Quality of life
I believe we must protect the very precious quality of life that the Isle of Man offers. This doesn’t always boil down to money; it is imperative that we act as an independent country where necessary to protect our environment and businesses. We are not part of the European Union, although we are part of Europe. There is a big difference. The way in which we have soaked up and implemented much of their over-burdening, bureaucratic, politically correct legislation must stop. It is time for the Manx voice to be heard not the heavy, choking hand of the UK or Europe. This may change with a no vote in the forth coming UK referendum on European membership offering new opportunities as well as challenges.
We only have to look at the arrogant way in which the UK treated us over the VAT issue, reducing our overall tax intake by nearly a fifth in one fell swoop. Even the UK Justice Committee on Crown Dependencies reported that they had found undue interference in our affairs, with a paternalistic approach to island legislation from the UK. This simply must stop, we must tailor solutions specific to our way of life.
Not everyone in life is born equal or has equal opportunities but it is particularly important, especially on an island like the Isle of Man where there are some very rich individuals, that we ensure that the disadvantaged are not forgotten or pushed aside. Locally that means we must ensure a supply of affordable housing for the young and old and that the Social Service provision for the ill and disabled is world class.
The Isle of Man must come first. Whilst we can compete in the world of financial services, with the increased cost and benefit of our small Island economy to smaller businesses and in particular farmers, we must act to protect these industries and put our own economic stability first. Taxes should be kept low. Parliament must exercise proper fiscal responsibility with robust scrutiny.
At the same time we need to grow our economy which will increase our tax base which at the end of the day is what pays for the good things we want, like health, education, law and order.
We suffered a major blow when the UK arbitrarily changed the VAT agreement. Whatever happened that enabled an agreement to be so arbitrarily terminated? Did our politicians get it wrong or was the wool pulled over their eyes? This should never happen again.
Public services are important to everyone in the Isle of Man. At present the heavy hand of State controls nearly all public services and utilities. This is anathema in a modern world and whilst the State should guarantee public services they should not necessarily all be run by the State. Examples of this are the way in which the Manx Electricity Authority has, through bad management and oversight, put the cost of electricity up for all users in the Isle of Man. I am not advocating mass privatisation. I am a great believer in the National Health Service but there must be better oversight and management and if this means trusting private professionals and sharing responsibility between the public and private sector then so be it.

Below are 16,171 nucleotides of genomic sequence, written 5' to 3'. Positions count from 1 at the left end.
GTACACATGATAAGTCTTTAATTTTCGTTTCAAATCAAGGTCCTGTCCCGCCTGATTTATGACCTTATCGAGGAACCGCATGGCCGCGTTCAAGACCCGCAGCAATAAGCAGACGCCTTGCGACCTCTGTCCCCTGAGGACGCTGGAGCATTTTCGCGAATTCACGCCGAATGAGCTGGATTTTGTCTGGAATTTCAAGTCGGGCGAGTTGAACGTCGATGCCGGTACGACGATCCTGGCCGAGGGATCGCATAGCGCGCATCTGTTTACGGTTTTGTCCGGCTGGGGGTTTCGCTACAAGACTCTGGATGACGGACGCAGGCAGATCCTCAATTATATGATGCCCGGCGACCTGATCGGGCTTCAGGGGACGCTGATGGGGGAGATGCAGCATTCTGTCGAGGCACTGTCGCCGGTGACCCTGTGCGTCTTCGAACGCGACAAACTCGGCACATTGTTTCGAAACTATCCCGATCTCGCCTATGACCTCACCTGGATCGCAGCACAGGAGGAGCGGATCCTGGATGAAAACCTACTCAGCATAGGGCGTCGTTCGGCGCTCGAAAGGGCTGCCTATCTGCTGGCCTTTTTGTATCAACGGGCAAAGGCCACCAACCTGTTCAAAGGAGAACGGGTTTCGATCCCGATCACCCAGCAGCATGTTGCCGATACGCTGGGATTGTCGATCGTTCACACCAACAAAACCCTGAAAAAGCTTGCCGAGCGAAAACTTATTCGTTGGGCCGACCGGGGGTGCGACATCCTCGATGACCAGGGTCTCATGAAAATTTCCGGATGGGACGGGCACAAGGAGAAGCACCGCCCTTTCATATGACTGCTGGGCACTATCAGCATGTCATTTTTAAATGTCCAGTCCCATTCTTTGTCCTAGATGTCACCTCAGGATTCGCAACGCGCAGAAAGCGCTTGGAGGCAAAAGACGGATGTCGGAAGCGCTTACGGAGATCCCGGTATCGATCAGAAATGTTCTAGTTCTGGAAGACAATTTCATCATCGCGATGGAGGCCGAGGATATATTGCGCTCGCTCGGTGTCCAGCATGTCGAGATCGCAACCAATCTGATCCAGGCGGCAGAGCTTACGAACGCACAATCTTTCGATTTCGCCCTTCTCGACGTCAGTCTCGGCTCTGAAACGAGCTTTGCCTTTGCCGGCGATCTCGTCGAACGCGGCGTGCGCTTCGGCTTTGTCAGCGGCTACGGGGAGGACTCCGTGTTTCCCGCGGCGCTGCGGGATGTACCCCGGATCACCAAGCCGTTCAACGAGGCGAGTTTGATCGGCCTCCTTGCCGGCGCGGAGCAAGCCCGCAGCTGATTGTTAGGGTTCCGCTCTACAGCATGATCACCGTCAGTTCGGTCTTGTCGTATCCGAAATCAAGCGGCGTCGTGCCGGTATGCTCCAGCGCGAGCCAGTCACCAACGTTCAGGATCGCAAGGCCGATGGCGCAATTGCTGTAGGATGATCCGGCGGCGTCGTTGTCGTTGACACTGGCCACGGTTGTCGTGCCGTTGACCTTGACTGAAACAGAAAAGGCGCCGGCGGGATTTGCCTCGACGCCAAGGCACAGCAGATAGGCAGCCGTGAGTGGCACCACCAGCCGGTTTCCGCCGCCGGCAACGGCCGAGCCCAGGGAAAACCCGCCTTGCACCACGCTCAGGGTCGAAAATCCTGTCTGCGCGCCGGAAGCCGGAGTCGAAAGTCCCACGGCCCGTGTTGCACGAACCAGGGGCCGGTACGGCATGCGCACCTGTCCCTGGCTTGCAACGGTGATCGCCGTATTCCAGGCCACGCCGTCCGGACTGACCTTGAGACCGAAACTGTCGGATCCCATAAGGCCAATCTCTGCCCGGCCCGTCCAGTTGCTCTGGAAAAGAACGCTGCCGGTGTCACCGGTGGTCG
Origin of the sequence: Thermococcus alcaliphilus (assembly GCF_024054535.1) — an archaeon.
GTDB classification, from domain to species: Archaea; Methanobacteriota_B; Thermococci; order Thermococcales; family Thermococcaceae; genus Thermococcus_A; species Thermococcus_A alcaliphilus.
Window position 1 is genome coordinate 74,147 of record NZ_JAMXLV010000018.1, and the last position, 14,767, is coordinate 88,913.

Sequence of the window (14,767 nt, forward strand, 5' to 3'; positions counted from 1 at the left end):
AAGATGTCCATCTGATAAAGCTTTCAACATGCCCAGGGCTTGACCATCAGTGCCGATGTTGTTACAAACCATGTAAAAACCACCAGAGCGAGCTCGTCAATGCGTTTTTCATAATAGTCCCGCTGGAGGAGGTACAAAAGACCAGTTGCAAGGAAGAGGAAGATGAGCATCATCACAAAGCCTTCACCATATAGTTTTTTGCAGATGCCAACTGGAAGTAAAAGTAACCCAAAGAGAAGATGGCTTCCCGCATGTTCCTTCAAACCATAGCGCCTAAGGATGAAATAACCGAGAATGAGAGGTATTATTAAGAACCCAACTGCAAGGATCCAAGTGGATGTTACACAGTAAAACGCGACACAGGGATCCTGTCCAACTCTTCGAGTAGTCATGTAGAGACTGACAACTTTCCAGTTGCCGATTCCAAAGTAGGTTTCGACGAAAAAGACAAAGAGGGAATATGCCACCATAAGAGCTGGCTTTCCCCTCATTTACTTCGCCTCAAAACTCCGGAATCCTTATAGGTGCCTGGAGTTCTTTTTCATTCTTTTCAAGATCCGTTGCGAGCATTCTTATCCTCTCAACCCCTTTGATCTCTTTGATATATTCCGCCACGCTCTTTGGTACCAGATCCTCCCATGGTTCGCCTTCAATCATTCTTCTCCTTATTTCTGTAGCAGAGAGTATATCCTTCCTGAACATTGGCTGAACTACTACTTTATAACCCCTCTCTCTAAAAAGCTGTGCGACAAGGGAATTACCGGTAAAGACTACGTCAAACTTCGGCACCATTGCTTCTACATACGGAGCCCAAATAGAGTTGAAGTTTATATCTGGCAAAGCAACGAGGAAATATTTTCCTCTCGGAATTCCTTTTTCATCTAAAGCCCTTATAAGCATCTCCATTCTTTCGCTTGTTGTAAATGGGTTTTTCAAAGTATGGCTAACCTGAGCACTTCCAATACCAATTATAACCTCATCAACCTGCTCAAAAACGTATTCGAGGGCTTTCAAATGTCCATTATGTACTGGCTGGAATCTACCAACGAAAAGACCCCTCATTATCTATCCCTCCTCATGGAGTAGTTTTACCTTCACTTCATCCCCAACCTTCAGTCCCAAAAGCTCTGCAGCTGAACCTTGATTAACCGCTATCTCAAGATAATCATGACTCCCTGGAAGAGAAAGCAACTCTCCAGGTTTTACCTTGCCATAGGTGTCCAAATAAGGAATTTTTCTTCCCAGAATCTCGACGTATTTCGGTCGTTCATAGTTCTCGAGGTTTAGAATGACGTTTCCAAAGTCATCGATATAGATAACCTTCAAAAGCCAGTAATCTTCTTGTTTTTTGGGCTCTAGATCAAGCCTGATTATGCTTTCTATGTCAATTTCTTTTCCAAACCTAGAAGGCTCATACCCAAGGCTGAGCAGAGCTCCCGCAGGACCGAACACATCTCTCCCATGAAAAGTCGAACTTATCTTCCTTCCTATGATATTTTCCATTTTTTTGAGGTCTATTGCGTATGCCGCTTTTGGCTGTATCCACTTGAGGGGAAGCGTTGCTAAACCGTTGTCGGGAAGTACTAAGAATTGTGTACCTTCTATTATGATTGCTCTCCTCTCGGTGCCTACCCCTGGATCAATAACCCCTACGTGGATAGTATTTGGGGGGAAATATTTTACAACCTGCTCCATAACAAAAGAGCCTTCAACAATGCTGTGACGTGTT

Human rights. security and freedom are not good bedfellows, but we need to fight crime and terrorism. The European Union has, via the back door, reduced the effectiveness of our judicial system and the results are clear to see particularly in the UK . Let’s stop being bullied by the UK and Europe and protect our own freedoms.
Good government means trusting people and business. Regulation should be as light as possible and support people’s aspirations for home ownership, starting businesses, pensions and health care provision. It should also support family life and marriage but offer respect for those who chose a different path. It should also promote activity that brings the nation together, promoting our Manx identity through cultural activity, sport and the arts.
I believe that parliament and government should be a function of the people it represents and be closer to it rather than at arm’s length. It is good to see the recent devolution of services to local Commissioners. As a German Commissioner I welcome this as it brings more local accountability.
Immigration is not always a bad thing, if managed properly and we have a good work permit system it can be a driver for economic growth, more working people means more tax paid and with a population that is on average growing older we need to refresh the workforce, bring in new skills. Sadly a lot of our young people emigrate on completion of their education consequently immigration is a way of refreshing the workforce.
After all I wouldn’t be here and let’s face it, the island wouldn’t be what it is today without immigration. More active workers means a larger tax base and new skills, essential if we are to attract new and grow existing businesses.
On the other side of the coin, many Manx people work and travel abroad and no one would argue with their right to do this. Strangely, in the Isle of Man we have no proper border controls so we have no idea of who or how many people are at present coming into the Isle of Man and staying. With the requirement for security checks at the airport and the need to take names to travel on the steam packet it would not be beyond the wit of government to collect information on arrivals and departures. I am not, however, in favour of any stringent or further restrictions on travel between the UK and Ireland.